The proposed new rule says anyone selling most drugs paid for by Medicare or Medicaid would have to divulge a "list price" in television ads using "legible text." That means the price would have to be printed on the screen big enough to read, and not just read quickly read by a fast-talking announcer.

The spike in drug costs for U.S. consumers, particularly seniors, was a 2016 campaign issue for President Donald Trump. In a cabinet meeting last year, the president accused the industry of getting away with "murder." Trump's health secretary, Alex Azar, is a former executive at pharmaceutical giant Eli Lilly and Co., which faced criticism during his tenure for raising prices for its insulin products.

Azar on Monday said the drug industry "remains resistant to providing real transparency" on pricing.

"Patients deserve to know what a given drug could cost when they’re being told about the benefits and risks it may have," Azar said in a speech Monday at a forum hosted by the National Academy of Medicine. "They deserve to know if the drug company has pushed their prices to abusive levels. And they deserve to know this every time they see a drug advertised to them on TV."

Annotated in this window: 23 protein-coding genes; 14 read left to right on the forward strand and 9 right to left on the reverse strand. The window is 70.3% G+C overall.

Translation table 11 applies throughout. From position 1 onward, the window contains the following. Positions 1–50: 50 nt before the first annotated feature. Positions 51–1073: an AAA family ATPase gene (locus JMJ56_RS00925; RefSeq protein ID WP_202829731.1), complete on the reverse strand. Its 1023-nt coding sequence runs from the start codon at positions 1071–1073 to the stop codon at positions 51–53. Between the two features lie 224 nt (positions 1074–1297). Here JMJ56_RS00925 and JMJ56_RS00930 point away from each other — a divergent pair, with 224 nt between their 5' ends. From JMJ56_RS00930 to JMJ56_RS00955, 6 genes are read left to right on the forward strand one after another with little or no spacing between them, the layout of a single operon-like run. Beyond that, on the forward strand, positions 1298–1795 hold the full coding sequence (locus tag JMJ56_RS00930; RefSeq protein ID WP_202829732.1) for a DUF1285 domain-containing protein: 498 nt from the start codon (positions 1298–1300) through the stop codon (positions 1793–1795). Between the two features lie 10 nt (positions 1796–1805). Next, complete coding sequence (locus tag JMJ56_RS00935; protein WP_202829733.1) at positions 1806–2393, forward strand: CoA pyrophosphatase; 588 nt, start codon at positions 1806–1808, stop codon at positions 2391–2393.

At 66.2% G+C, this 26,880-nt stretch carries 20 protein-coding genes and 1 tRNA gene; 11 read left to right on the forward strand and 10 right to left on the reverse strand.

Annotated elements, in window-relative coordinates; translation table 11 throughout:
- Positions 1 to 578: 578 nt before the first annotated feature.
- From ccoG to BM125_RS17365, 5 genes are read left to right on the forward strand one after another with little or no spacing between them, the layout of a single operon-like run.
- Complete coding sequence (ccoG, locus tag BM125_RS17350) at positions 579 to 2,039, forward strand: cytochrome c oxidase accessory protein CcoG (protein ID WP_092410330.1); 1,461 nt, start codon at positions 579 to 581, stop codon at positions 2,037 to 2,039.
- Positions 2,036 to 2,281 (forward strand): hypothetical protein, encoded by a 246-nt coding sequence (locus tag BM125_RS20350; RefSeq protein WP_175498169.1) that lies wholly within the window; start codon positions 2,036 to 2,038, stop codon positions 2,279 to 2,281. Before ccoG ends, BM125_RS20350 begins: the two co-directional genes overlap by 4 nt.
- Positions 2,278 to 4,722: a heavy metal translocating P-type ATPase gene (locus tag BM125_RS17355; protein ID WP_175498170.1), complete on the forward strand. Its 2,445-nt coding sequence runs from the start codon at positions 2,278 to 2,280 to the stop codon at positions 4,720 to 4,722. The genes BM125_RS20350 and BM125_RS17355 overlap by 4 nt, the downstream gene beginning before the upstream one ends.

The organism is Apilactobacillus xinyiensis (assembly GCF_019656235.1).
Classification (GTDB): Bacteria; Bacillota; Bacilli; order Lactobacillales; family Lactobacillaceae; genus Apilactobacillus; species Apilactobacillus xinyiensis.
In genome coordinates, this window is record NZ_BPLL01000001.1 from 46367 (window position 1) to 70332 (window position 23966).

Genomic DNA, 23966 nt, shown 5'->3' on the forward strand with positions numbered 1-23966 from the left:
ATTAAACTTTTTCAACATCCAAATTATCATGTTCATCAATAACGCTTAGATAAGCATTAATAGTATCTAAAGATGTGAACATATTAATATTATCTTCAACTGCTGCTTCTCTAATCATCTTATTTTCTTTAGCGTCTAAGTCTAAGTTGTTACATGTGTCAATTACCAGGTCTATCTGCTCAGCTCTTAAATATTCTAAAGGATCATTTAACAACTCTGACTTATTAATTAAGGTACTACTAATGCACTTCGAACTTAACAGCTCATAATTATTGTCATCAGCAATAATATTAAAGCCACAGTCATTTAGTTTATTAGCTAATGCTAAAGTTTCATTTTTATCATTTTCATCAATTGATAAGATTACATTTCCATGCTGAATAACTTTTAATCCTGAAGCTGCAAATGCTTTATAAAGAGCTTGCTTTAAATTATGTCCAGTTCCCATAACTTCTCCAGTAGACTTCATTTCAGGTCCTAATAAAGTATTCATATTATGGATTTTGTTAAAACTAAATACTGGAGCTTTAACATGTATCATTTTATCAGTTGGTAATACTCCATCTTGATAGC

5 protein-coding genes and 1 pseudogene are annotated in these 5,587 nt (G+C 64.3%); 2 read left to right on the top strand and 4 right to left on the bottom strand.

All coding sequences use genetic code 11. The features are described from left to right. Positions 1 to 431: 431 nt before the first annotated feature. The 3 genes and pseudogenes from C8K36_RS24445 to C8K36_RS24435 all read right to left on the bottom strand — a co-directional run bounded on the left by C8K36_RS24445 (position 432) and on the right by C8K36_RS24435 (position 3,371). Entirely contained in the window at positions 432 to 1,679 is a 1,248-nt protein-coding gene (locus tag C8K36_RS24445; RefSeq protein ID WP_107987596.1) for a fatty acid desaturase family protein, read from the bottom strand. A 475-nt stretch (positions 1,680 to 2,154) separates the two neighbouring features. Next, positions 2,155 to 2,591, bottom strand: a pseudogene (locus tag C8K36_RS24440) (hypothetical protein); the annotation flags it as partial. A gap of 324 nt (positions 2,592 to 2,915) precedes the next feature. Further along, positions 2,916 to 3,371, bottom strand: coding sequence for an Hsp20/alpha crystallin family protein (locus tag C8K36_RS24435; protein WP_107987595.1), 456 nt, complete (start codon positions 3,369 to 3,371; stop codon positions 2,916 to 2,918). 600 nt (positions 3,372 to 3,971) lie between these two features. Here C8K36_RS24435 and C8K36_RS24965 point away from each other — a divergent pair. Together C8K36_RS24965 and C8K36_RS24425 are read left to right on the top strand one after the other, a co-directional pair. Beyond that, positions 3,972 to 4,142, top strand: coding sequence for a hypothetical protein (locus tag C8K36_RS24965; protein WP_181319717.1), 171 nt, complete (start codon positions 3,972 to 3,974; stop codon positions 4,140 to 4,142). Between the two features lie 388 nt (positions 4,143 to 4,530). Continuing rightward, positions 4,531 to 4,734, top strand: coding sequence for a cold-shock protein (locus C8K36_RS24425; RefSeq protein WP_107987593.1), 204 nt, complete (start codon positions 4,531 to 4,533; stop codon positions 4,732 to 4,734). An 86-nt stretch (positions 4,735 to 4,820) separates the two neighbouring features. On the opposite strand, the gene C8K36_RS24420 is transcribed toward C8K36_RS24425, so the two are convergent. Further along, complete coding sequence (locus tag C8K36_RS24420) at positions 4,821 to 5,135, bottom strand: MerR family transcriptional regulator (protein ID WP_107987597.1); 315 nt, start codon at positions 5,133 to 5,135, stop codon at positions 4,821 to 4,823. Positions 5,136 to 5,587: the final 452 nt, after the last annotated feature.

List price is typically considered the sticker price of a drug and doesn't take into account rebates or discounts. The Health and Human Services Department says the rule would apply to any company advertising on television for prescription drug and biological products paid for by Medicare or Medicaid with a list price greater than $35 for a month's supply or usual course of therapy. The agency says the 10 most commonly advertised drugs have list prices ranging from $535 to $11,000 per month or usual course of therapy.

The new rule isn't final. The proposal will be released for public comment, and those comments will be taken into consideration before a final rule is enforced.